As shown in Fig. 3B, C. cellulans CWS2 exhibited higher BaP biodegradation efficiency under neutral and mildly alkaline conditions. Higher BaP degradation rates were observed when the solution pH ranged from 7 to 10, and the BaP biodegradation ability by CWS2 proceeded as pH 10>pH 9>pH 8>pH 7, indicating that to a certain extent, CWS2 was favorably adaptable to pH changes. After 10 days of treatment, the BaP removal rate was 58.7% at pH 10, but only 50.0% at pH 7. BaP removal declined sharply to below 25.0% when pH was lower than 6 due to restrained activity of the degrading enzyme. In contrast, CWS2 appeared to adapt to highly alkaline environments and obtained a better removal rate with a pH as high as 12. According to these results and the typical pH values in natural water environments, pH 7 was selected for the degradation of CWS2 with high efficiency and low cost.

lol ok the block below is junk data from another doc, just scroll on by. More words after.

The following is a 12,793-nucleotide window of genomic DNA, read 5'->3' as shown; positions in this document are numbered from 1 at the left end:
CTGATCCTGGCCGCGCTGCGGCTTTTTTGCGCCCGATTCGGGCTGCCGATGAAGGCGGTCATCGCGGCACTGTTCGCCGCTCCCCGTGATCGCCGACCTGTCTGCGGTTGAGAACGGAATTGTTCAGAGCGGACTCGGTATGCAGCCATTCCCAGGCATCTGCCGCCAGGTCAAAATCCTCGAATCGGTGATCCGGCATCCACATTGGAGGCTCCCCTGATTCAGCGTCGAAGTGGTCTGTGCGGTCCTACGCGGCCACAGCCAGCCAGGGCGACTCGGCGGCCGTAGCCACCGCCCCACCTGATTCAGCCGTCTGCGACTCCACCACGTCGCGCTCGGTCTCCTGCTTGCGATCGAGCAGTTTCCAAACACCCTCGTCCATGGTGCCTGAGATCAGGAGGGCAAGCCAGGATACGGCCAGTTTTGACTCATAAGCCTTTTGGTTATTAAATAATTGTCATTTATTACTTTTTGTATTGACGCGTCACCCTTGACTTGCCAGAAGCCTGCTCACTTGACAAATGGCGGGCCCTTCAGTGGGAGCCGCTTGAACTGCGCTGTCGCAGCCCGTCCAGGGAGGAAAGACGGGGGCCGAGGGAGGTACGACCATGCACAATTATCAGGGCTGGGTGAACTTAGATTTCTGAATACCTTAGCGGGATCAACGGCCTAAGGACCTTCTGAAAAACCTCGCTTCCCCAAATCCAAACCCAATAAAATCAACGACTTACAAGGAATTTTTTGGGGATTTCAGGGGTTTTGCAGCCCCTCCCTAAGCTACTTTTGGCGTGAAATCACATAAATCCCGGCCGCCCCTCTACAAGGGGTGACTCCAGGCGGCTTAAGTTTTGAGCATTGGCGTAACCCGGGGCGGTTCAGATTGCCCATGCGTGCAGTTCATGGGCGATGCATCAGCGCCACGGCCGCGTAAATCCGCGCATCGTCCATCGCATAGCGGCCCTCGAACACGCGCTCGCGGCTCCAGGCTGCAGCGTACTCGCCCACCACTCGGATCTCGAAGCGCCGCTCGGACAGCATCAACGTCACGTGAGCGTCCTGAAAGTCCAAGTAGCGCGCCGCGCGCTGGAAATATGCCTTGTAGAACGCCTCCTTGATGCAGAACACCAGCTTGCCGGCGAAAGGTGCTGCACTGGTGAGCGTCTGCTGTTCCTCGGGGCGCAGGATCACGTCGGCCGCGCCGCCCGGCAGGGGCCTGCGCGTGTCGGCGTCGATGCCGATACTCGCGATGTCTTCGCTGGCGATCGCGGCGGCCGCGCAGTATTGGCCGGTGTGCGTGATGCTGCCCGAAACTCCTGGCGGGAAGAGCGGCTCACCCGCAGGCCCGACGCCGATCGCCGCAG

To examine the response of strain CWS2 to BaP concentrations, different amounts of BaP were added to the media and varying biomass of the isolated strain was dosed. As seen from Fig. 3C, there were significant differences in BaP degradation performance among the five graded concentrations. The order of BaP removal rates was 10.0mg/L5.0mg/L>2.5mg/L>25.0mg/L>50.0mg/L. CWS2 degraded 55.3% BaP in one day when the initial BaP concentration was 10mg/L. In contrast, 53.7% BaP was degraded by the strain in fifteen days when the concentration increased to 25.0mg/L. Thus, BaP concentration proved to be a major factor for degradation, as it directly affected the reaction time to a great extent. In particular, four degradation curves (initial BaP concentration of 2.5mg/L excluded) showed a similar rising trend within 13 days; these curves were nearly parallel. This is in accord with the typical bacterial degradation performance and indicated that the contaminants were removed at a stable level once the microorganisms were fully activated. However, when contaminants were limited to below 2.5mg/L, the bacteria degraded them at a high initial rate but failed to maintain this rate due to the limitations of remaining BaP. The final BaP degradation rate obtained at a BaP concentration of 2.5mg/L was 75.8%, close to the highest rate of 78.8% (initial BaP concentration of 10mg/L). The degradation curves at 50.0mg/L showed that CWS2 maintained a constant degradation speed even at very high BaP concentrations; 15mg/L of BaP was consumed in 15 days. It is predicted that the pace can be continuously maintained as exhibited in the low-BaP concentration curves. Thus, strain CWS2 possessed a strong BaP-degradation ability.